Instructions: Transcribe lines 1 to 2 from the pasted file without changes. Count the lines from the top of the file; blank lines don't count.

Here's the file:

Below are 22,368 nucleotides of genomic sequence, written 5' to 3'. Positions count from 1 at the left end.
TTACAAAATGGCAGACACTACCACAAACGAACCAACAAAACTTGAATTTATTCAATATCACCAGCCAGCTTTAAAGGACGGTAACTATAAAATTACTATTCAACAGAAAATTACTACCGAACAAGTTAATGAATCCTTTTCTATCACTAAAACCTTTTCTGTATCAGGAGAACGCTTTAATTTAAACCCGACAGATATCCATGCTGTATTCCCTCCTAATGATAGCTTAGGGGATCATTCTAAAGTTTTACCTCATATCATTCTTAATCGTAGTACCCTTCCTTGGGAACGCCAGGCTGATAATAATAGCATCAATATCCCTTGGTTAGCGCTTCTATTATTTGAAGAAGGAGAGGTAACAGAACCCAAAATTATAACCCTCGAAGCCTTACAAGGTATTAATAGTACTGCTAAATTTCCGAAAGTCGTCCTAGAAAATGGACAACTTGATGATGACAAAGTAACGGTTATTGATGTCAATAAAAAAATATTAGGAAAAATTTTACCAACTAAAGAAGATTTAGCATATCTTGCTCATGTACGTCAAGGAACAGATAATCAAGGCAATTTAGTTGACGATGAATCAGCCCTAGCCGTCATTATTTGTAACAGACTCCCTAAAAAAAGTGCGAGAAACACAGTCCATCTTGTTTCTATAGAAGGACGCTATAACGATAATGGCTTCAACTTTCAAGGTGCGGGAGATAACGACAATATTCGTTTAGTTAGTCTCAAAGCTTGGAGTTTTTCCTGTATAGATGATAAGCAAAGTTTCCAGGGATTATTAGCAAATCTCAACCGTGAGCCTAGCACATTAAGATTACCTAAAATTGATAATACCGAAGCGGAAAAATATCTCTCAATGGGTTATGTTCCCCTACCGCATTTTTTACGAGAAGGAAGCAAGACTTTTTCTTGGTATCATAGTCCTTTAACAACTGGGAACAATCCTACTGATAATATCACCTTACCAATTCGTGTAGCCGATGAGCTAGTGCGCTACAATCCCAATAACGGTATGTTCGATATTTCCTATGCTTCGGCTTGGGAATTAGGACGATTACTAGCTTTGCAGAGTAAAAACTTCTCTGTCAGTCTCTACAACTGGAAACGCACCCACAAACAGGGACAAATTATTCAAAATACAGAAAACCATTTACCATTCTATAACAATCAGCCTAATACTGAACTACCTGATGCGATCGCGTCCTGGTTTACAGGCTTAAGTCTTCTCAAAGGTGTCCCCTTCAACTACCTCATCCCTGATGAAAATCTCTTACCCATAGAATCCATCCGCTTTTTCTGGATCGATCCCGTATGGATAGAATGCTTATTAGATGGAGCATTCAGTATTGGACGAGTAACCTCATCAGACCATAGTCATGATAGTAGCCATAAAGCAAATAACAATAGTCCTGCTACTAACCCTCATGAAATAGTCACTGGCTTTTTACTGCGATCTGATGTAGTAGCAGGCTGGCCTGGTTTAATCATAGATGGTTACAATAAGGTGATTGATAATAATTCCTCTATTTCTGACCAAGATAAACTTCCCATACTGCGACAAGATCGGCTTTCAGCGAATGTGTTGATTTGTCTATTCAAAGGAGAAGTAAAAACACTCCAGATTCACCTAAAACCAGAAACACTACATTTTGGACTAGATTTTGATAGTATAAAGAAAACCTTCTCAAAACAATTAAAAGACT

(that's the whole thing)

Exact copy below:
Below are 22,368 nucleotides of genomic sequence, written 5' to 3'. Positions count from 1 at the left end.
TTACAAAATGGCAGACACTACCACAAACGAACCAACAAAACTTGAATTTATTCAATATCACCAGCCAGCTTTAAAGGACGGTAACTATAAAATTACTATTCAACAGAAAATTACTACCGAACAAGTTAATGAATCCTTTTCTATCACTAAAACCTTTTCTGTATCAGGAGAACGCTTTAATTTAAACCCGACAGATATCCATGCTGTATTCCCTCCTAATGATAGCTTAGGGGATCATTCTAAAGTTTTACCTCATATCATTCTTAATCGTAGTACCCTTCCTTGGGAACGCCAGGCTGATAATAATAGCATCAATATCCCTTGGTTAGCGCTTCTATTATTTGAAGAAGGAGAGGTAACAGAACCCAAAATTATAACCCTCGAAGCCTTACAAGGTATTAATAGTACTGCTAAATTTCCGAAAGTCGTCCTAGAAAATGGACAACTTGATGATGACAAAGTAACGGTTATTGATGTCAATAAAAAAATATTAGGAAAAATTTTACCAACTAAAGAAGATTTAGCATATCTTGCTCATGTACGTCAAGGAACAGATAATCAAGGCAATTTAGTTGACGATGAATCAGCCCTAGCCGTCATTATTTGTAACAGACTCCCTAAAAAAAGTGCGAGAAACACAGTCCATCTTGTTTCTATAGAAGGACGCTATAACGATAATGGCTTCAACTTTCAAGGTGCGGGAGATAACGACAATATTCGTTTAGTTAGTCTCAAAGCTTGGAGTTTTTCCTGTATAGATGATAAGCAAAGTTTCCAGGGATTATTAGCAAATCTCAACCGTGAGCCTAGCACATTAAGATTACCTAAAATTGATAATACCGAAGCGGAAAAATATCTCTCAATGGGTTATGTTCCCCTACCGCATTTTTTACGAGAAGGAAGCAAGACTTTTTCTTGGTATCATAGTCCTTTAACAACTGGGAACAATCCTACTGATAATATCACCTTACCAATTCGTGTAGCCGATGAGCTAGTGCGCTACAATCCCAATAACGGTATGTTCGATATTTCCTATGCTTCGGCTTGGGAATTAGGACGATTACTAGCTTTGCAGAGTAAAAACTTCTCTGTCAGTCTCTACAACTGGAAACGCACCCACAAACAGGGACAAATTATTCAAAATACAGAAAACCATTTACCATTCTATAACAATCAGCCTAATACTGAACTACCTGATGCGATCGCGTCCTGGTTTACAGGCTTAAGTCTTCTCAAAGGTGTCCCCTTCAACTACCTCATCCCTGATGAAAATCTCTTACCCATAGAATCCATCCGCTTTTTCTGGATCGATCCCGTATGGATAGAATGCTTATTAGATGGAGCATTCAGTATTGGACGAGTAACCTCATCAGACCATAGTCATGATAGTAGCCATAAAGCAAATAACAATAGTCCTGCTACTAACCCTCATGAAATAGTCACTGGCTTTTTACTGCGATCTGATGTAGTAGCAGGCTGGCCTGGTTTAATCATAGATGGTTACAATAAGGTGATTGATAATAATTCCTCTATTTCTGACCAAGATAAACTTCCCATACTGCGACAAGATCGGCTTTCAGCGAATGTGTTGATTTGTCTATTCAAAGGAGAAGTAAAAACACTCCAGATTCACCTAAAACCAGAAACACTACATTTTGGACTAGATTTTGATAGTATAAAGAAAACCTTCTCAAAACAATTAAAAGACT